" />

Technology

To Limit Risk, Companies Must Embrace Digital Forensics Readiness

By  | 

For centuries, recordkeeping was strictly analog. Diaries, ledgers, and receipts were scrupulously cataloged and categorized so that they’d be ready if the need for them ever arose. In the modern age, though, all of those recordkeeping procedures have become digitized, creating a far more efficient system. Unfortunately, digitization also exposes businesses to new types of risk, as the recordkeeping and transaction systems themselves are now vulnerable to attack from outsiders.

The statistics are stark. According to recent research, 80% of information security professionals expect that their organization will suffer a cyberattack within this year alone. Additionally, a full 50% of those same professionals have noted an increase in the volume of cyberattacks compared to last year. That means that it is less a matter of ifa given business will be attacked, but when. To prepare for the eventuality of a cyberattack, it’s critical for businesses to establish procedures geared toward digital forensic readiness.

Meeting the Threat

When approaching the concept of cybersecurity, most organizations think primarily about defensive measures that are designed to mitigate attacks, provide for disaster recovery, and ensure business continuity. Those are laudable and necessary goals, reflective of the fact that the risk of attack is so high. They don’t, however, address what must occur after the attack beyond getting back to normal, and that’s where digital forensics comes into play.

For those asking themselves ‘what is digital forensics?’, the answer is simple. It’s the field of study related to the investigation of cybersecurity incidents, including identifying the attack vector, the potential reach of the attackers, and even the attackers themselves. In short, it’s how a company can find out exactly what was done to their digital systems, how severe the damage is, and who conducted the attack. Answering those questions is a necessity to shape recovery efforts and future defensive measures.

The Keys to Digital Forensic Readiness

The reason that specific measures must be in place to assure digital forensic readiness is that many of the common mitigation tactics and disaster recovery techniques in use today can actually destroy the information needed to conduct a thorough investigation of a cybersecurity incident. To prevent this from happening, an organization must:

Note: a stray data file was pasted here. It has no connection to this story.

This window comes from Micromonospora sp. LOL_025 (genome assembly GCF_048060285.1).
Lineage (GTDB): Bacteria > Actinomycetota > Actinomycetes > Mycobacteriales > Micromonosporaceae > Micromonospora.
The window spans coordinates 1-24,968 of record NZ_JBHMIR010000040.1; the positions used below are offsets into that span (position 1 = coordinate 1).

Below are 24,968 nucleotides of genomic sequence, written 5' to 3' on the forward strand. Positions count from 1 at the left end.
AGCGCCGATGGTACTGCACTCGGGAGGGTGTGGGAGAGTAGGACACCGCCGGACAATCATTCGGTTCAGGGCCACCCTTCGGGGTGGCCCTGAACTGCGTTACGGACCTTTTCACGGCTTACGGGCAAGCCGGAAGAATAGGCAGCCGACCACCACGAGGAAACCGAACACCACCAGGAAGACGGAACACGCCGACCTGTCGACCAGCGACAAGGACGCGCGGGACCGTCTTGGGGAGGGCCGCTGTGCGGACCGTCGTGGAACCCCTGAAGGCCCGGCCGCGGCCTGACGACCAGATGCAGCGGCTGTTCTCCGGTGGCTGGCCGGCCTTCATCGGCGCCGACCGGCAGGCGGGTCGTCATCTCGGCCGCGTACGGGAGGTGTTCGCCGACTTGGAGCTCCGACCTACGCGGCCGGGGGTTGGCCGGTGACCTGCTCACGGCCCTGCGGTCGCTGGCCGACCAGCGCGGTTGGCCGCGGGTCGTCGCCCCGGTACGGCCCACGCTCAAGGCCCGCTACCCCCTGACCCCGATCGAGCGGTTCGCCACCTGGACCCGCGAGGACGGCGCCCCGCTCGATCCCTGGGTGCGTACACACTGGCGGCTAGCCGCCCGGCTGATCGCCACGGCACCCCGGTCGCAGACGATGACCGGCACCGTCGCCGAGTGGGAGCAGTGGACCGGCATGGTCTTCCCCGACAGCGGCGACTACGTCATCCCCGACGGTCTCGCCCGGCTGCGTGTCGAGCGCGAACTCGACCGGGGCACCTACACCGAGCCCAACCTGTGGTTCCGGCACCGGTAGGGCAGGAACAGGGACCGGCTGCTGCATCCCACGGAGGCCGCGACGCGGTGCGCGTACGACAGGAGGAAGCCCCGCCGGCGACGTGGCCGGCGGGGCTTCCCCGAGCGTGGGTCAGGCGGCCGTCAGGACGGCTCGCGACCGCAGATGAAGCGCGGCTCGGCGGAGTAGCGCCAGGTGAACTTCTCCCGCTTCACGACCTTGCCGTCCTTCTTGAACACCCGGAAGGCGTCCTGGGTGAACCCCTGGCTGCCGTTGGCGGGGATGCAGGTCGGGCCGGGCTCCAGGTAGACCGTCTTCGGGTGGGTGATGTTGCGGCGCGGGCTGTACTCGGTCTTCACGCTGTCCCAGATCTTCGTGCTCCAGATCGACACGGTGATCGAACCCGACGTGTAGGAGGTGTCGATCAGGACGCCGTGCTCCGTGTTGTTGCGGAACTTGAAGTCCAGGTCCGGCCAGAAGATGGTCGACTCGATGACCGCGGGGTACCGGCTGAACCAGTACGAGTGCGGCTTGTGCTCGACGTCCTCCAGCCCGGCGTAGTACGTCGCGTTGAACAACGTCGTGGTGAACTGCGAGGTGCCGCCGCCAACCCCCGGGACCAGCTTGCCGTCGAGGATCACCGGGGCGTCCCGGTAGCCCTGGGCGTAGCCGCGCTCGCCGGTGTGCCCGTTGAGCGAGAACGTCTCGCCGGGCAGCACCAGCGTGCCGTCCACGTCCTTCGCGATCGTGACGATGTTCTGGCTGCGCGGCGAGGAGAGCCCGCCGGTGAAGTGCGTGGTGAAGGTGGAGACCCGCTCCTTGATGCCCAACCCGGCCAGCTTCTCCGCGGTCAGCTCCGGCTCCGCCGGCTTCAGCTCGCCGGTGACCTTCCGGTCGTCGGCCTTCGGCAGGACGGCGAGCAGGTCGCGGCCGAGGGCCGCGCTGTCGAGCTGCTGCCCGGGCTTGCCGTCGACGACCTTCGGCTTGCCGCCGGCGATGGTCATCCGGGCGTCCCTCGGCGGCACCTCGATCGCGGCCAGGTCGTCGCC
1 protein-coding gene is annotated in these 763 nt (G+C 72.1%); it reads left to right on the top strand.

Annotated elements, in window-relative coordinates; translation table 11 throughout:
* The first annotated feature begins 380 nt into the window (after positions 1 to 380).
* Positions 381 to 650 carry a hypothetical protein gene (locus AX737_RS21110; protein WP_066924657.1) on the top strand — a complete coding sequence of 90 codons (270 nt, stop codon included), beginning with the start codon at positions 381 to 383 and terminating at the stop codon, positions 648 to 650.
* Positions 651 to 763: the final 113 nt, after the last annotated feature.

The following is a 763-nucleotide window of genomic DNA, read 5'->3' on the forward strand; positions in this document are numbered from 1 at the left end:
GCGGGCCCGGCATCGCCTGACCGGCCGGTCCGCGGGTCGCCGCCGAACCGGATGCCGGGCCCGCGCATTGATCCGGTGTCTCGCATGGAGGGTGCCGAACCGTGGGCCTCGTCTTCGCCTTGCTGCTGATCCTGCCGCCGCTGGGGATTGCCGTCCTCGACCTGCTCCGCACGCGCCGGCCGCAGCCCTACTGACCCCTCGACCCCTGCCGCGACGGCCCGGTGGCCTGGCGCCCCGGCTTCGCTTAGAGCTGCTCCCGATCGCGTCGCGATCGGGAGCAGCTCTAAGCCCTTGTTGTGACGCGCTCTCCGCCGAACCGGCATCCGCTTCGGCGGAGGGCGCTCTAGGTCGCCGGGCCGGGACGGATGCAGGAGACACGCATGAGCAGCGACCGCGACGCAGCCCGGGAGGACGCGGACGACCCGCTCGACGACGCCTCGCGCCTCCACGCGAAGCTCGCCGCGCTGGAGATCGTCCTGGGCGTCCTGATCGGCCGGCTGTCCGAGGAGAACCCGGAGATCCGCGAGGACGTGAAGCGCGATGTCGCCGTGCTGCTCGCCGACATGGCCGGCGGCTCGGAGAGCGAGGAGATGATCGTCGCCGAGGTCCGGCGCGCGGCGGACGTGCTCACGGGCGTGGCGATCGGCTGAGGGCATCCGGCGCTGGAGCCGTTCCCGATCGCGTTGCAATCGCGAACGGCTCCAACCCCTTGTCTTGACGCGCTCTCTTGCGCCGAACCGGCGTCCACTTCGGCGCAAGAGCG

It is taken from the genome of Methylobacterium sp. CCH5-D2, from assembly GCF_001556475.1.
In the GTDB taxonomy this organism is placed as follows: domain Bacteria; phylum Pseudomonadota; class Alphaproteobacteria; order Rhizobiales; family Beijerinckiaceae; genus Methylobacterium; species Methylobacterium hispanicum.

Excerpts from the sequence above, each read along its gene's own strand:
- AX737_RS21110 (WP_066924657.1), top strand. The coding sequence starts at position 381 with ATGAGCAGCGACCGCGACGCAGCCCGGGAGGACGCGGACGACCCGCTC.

• Identify all potential evidence sources and determine responsibility for each
• Train employees in incident response, including preserving data as soon as a problem is identified
• Establish digital retention policies that include any and all digital communications (email, social media, inter-office communications)
• Establish a legally sound chain of custody policy
• Conduct frequent audits to make sure that forensics readiness policies are being followed

A World of Benefits

Making digital forensics readiness a part of official cybersecurity policy helps to lower overall costs in the event of an incident, Reduce damage due to such incidents, and streamlines the overall response to cyberattacks. By having rock-solid evidence collection procedures, there’s also a far better chance that the perpetrator of an attack can be successfully prosecuted once identified. That in itself should be worth the effort, but there’s one other motivating factor – liability.

As more jurisdictions around the world start to codify penalties for businesses that fail to protect confidential user data, the ability to trace the precise nature of a cyberattack will become a critical part of any well thought out risk management strategy. Without it, businesses will be at risk of charges of negligence that could threaten their very existence. The good news is that it’s simple to avoid such a situation by adopting digital forensic readiness now, before an attacker strikes and it’s too late.

To read more about cybersecurity and the expanding legal exposure for global businesses, read It’s Not “If,” But When: GDPR And Banking In America.

Leave a Reply

Your email address will not be published.